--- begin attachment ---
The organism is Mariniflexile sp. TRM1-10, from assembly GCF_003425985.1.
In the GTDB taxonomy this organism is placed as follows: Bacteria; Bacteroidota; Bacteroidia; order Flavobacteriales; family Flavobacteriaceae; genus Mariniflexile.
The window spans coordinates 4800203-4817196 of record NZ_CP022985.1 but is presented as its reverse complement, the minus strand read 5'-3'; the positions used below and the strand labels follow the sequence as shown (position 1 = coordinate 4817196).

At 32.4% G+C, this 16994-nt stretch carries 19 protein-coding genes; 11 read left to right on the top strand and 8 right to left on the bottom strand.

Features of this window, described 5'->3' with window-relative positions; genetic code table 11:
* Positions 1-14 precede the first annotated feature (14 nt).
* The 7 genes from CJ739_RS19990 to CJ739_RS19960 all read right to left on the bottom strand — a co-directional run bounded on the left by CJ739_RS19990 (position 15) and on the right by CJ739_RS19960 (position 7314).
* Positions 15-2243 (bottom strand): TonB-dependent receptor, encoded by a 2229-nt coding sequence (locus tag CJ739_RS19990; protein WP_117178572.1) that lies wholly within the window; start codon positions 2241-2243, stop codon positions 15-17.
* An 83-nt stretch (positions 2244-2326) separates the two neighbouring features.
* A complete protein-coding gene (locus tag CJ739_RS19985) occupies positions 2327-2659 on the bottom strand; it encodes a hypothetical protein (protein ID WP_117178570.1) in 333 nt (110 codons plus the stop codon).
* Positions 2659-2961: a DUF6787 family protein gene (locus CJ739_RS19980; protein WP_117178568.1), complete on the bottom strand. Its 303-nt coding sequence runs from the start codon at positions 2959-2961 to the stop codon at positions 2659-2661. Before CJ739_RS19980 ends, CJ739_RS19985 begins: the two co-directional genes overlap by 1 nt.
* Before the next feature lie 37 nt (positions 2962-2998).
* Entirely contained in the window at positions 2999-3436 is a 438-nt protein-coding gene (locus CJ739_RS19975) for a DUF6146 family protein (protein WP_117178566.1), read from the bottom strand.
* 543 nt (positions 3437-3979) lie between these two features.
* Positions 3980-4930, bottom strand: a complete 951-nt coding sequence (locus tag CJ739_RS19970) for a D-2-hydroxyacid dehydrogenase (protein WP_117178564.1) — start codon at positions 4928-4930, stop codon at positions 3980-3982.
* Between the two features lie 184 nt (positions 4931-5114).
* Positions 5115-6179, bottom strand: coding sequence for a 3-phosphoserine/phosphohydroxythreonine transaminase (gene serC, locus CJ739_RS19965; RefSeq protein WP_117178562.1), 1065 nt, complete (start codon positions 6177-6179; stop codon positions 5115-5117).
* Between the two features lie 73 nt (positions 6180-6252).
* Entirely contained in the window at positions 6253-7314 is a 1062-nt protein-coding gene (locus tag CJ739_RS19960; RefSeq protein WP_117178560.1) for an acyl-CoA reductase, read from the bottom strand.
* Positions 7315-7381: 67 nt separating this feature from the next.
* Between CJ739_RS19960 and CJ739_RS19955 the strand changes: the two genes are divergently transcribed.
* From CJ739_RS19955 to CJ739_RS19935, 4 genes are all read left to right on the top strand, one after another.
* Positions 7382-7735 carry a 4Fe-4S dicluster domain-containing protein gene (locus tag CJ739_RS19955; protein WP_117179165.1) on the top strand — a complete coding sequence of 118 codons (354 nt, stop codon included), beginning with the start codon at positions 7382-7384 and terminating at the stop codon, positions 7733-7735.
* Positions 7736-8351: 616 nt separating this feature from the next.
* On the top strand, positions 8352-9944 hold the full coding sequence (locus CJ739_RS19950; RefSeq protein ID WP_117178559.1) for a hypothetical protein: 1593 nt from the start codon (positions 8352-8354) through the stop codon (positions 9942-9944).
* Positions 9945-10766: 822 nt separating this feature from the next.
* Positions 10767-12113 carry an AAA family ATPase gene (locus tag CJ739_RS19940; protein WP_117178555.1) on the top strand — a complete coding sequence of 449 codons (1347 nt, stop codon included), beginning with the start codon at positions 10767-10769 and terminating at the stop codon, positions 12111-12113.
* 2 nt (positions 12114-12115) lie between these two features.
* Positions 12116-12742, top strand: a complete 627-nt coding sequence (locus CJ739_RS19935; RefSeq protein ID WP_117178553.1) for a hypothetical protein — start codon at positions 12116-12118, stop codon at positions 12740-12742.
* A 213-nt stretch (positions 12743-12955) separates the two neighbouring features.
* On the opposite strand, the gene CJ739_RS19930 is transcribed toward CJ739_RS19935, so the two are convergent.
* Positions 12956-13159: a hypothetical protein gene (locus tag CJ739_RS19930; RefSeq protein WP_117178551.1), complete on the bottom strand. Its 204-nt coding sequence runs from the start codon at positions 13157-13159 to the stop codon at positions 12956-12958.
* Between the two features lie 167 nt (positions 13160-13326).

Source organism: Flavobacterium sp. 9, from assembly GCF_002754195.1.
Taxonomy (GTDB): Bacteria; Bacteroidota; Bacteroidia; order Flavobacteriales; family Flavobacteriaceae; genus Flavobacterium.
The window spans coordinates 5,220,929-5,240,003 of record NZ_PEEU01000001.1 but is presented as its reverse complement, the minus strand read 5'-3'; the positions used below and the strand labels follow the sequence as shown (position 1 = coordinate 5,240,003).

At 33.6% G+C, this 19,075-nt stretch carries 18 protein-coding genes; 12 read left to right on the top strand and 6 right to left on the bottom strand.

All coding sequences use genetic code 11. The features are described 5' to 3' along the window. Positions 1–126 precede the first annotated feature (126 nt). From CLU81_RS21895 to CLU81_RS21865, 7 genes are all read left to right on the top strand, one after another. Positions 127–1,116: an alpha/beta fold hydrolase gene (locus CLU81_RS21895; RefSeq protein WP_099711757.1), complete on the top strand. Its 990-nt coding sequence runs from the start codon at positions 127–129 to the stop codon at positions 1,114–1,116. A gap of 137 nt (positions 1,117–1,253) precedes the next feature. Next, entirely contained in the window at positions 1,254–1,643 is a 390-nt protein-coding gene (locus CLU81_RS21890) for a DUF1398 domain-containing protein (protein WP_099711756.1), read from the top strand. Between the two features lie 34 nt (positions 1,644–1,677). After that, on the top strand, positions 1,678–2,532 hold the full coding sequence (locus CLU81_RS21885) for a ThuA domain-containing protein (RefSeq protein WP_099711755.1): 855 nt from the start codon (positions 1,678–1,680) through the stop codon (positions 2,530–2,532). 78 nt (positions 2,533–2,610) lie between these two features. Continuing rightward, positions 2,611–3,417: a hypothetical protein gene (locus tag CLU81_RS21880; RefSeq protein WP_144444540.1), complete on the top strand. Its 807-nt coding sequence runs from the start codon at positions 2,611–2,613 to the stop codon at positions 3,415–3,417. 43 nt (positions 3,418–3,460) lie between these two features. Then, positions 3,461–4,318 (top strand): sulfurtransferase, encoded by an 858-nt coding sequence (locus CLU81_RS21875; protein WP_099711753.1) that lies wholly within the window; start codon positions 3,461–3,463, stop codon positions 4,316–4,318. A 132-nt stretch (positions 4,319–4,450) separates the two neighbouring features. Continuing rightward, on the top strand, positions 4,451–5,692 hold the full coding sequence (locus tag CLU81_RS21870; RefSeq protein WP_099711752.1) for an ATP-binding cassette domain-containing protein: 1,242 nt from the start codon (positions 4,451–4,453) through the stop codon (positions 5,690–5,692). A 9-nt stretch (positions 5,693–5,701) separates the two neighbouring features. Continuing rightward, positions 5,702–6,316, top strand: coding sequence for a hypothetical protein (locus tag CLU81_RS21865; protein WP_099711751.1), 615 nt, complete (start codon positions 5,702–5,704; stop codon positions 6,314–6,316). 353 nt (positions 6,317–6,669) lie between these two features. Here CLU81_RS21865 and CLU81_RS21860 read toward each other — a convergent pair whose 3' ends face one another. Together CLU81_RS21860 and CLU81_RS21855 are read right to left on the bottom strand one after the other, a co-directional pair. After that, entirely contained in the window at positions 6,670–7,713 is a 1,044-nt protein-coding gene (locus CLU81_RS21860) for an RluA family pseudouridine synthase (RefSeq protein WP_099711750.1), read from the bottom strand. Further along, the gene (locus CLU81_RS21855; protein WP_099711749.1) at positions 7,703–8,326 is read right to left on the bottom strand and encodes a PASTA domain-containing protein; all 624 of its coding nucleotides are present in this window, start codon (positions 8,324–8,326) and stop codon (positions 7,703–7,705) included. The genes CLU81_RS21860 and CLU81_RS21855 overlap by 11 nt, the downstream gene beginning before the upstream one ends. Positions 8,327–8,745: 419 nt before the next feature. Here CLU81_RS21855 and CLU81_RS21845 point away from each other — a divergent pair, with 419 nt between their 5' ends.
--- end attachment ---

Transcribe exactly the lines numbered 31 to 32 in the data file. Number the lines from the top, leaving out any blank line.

* On the opposite strand, the gene CJ739_RS19930 is transcribed toward CJ739_RS19935, so the two are convergent.
* Positions 12956-13159: a hypothetical protein gene (locus tag CJ739_RS19930; RefSeq protein WP_117178551.1), complete on the bottom strand. Its 204-nt coding sequence runs from the start codon at positions 13157-13159 to the stop codon at positions 12956-12958.